When: March 25, 2015, 12:30 PM
Contact: 608-316-4401, firstname.lastname@example.org
Large-scale Problems on a Tight Budget
In this talk, I will discuss how we scale up a few classic problems, by understanding the fundamental bottlenecks arising as the problem size increases. These bottlenecks influence our access model and platform choices and inspire new algorithms and systems features. For all problems we provide some sort of guarantee that is much better than worst-case. For the first part of this talk, I will present our work on streaming, memory-limited Principal Component Analysis (PCA). Therein, we give the first finite-sample, global-convergence guarantees for an algorithm that solves PCA in the single-pass streaming setting. The algorithm is shown to exhibit optimal sample complexity, within logarithmic factors, under the spiked covariance model. It uses optimal memory, when the true components are dense. Then, motivated by storage and network capacity limitations, I will propose a method for fast PageRank approximations on graph engines. Our system uses random walks as a quantized alternative to the power iteration, eliminates the need of global jumps for PageRank, and introduces randomized synchronization. This last contribution is a novel extension to the GraphLab engine that could be useful to other workloads as well, as it reduces network usage. We achieve a very good approximation and a serious speedup (7-10x) over the vanilla system. Our theory bounds the resulting approximation error. Finally, I will discuss a new method for finding dense subgraphs in very large graphs; a significant improvement over the previous state of the art. The problem of the densest k-subgraph is NP-hard and hard to approximate. Our algorithm furnishes a k-subgraph, along with a graph-dependent guarantee that tells us that, in most real graphs we test, we achieve at least 70% of the optimal density. It scales almost linearly in the size of the graph and parallelizes well. Our MapReduce implementation works on billion-edge graphs.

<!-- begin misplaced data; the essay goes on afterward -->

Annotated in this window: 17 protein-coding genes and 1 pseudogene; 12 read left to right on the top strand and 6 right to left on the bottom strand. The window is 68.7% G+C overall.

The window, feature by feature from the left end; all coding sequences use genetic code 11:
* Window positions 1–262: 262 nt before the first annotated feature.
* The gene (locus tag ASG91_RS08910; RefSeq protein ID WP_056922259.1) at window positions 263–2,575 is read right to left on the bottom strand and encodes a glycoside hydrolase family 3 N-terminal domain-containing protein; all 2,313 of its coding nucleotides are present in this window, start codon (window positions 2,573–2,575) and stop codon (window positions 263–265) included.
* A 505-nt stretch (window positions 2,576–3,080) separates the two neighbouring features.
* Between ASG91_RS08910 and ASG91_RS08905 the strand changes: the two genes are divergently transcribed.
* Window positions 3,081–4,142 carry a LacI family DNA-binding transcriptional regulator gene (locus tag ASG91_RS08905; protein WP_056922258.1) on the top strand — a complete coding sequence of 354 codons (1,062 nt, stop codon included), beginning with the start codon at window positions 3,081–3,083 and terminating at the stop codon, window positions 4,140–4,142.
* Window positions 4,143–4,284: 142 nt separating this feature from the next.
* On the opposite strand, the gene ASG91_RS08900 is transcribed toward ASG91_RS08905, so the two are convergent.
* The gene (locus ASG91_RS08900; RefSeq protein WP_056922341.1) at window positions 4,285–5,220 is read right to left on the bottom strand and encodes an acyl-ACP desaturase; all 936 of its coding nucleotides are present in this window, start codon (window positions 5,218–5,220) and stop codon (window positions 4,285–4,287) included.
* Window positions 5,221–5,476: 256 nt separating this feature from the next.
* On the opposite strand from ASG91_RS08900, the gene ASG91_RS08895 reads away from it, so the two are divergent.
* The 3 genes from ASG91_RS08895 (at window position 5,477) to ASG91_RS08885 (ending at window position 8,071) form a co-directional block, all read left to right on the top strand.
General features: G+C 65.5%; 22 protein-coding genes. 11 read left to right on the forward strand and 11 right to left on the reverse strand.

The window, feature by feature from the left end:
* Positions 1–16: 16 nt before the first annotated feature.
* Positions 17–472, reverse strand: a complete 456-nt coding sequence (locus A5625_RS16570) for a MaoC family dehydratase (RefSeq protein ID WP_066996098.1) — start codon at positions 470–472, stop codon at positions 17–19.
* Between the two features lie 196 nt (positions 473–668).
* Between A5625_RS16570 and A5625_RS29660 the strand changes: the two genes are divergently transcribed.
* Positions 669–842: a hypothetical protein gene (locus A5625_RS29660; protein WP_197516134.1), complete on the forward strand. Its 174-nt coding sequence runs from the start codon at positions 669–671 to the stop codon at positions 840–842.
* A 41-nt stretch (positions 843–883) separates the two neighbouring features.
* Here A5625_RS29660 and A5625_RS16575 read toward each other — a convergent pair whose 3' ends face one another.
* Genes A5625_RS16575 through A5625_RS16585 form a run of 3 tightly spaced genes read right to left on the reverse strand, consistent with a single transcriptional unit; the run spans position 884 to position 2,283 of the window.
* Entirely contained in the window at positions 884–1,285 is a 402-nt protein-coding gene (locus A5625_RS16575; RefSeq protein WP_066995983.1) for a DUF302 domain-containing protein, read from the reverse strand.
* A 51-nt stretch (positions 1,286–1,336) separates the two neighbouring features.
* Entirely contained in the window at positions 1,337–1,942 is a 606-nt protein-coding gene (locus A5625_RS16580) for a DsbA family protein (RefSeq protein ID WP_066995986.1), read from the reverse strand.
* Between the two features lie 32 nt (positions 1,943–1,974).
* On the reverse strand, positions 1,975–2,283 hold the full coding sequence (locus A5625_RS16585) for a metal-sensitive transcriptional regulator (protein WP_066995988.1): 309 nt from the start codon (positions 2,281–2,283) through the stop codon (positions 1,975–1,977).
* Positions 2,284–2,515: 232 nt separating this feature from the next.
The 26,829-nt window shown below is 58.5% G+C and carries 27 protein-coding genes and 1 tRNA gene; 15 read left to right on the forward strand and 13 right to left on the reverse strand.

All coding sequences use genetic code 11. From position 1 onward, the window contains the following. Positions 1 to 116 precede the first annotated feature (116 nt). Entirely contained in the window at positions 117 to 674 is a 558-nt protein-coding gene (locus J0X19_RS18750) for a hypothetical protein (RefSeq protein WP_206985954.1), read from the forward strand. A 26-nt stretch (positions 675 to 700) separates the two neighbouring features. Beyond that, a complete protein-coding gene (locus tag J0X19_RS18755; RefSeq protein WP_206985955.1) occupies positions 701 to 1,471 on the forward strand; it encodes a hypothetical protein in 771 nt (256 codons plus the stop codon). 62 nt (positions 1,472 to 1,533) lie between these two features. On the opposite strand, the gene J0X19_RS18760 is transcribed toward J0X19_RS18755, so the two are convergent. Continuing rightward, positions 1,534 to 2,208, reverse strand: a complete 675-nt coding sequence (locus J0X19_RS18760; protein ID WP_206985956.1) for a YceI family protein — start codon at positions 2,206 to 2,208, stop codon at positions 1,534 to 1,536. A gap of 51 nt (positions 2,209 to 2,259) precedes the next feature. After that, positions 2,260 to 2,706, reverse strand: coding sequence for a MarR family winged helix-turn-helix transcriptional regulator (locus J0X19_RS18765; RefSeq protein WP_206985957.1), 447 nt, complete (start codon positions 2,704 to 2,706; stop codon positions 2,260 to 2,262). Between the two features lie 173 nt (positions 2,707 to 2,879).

SILO is a lecture series with speakers from the UW faculty, graduate students or invited researchers that discuss mathematical related topics. The seminars are organized by WID’s Optimization research group.
SILO’s purpose is to provide a forum that helps connect and recruit mathematically-minded graduate students. SILO is a lunch-and-listen format, where speakers present interesting math topics while the audience eats lunch.
Speaker: Ioannis Mitlliagkas, University of Texas–Austin